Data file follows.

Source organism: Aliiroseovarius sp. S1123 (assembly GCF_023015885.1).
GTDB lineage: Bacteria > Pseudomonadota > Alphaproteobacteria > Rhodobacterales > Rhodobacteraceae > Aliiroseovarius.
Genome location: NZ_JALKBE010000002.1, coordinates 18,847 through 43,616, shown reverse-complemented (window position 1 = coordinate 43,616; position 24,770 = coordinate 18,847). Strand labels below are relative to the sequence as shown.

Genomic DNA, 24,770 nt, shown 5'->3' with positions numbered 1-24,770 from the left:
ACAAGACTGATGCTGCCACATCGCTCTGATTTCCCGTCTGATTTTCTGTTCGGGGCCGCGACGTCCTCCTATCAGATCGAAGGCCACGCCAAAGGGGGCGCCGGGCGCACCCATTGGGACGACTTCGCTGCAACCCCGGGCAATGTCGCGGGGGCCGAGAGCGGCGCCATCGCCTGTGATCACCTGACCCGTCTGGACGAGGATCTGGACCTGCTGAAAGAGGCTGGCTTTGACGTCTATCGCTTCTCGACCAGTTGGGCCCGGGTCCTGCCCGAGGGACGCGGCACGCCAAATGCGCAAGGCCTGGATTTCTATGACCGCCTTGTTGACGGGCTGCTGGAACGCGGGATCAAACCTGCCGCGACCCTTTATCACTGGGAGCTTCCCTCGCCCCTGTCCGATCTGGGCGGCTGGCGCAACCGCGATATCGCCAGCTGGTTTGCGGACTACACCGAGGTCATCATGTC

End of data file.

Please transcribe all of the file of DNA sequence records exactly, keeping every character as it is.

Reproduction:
Source organism: Aliiroseovarius sp. S1123 (assembly GCF_023015885.1).
GTDB lineage: Bacteria > Pseudomonadota > Alphaproteobacteria > Rhodobacterales > Rhodobacteraceae > Aliiroseovarius.
Genome location: NZ_JALKBE010000002.1, coordinates 18,847 through 43,616, shown reverse-complemented (window position 1 = coordinate 43,616; position 24,770 = coordinate 18,847). Strand labels below are relative to the sequence as shown.

Genomic DNA, 24,770 nt, shown 5'->3' with positions numbered 1-24,770 from the left:
ACAAGACTGATGCTGCCACATCGCTCTGATTTCCCGTCTGATTTTCTGTTCGGGGCCGCGACGTCCTCCTATCAGATCGAAGGCCACGCCAAAGGGGGCGCCGGGCGCACCCATTGGGACGACTTCGCTGCAACCCCGGGCAATGTCGCGGGGGCCGAGAGCGGCGCCATCGCCTGTGATCACCTGACCCGTCTGGACGAGGATCTGGACCTGCTGAAAGAGGCTGGCTTTGACGTCTATCGCTTCTCGACCAGTTGGGCCCGGGTCCTGCCCGAGGGACGCGGCACGCCAAATGCGCAAGGCCTGGATTTCTATGACCGCCTTGTTGACGGGCTGCTGGAACGCGGGATCAAACCTGCCGCGACCCTTTATCACTGGGAGCTTCCCTCGCCCCTGTCCGATCTGGGCGGCTGGCGCAACCGCGATATCGCCAGCTGGTTTGCGGACTACACCGAGGTCATCATGTC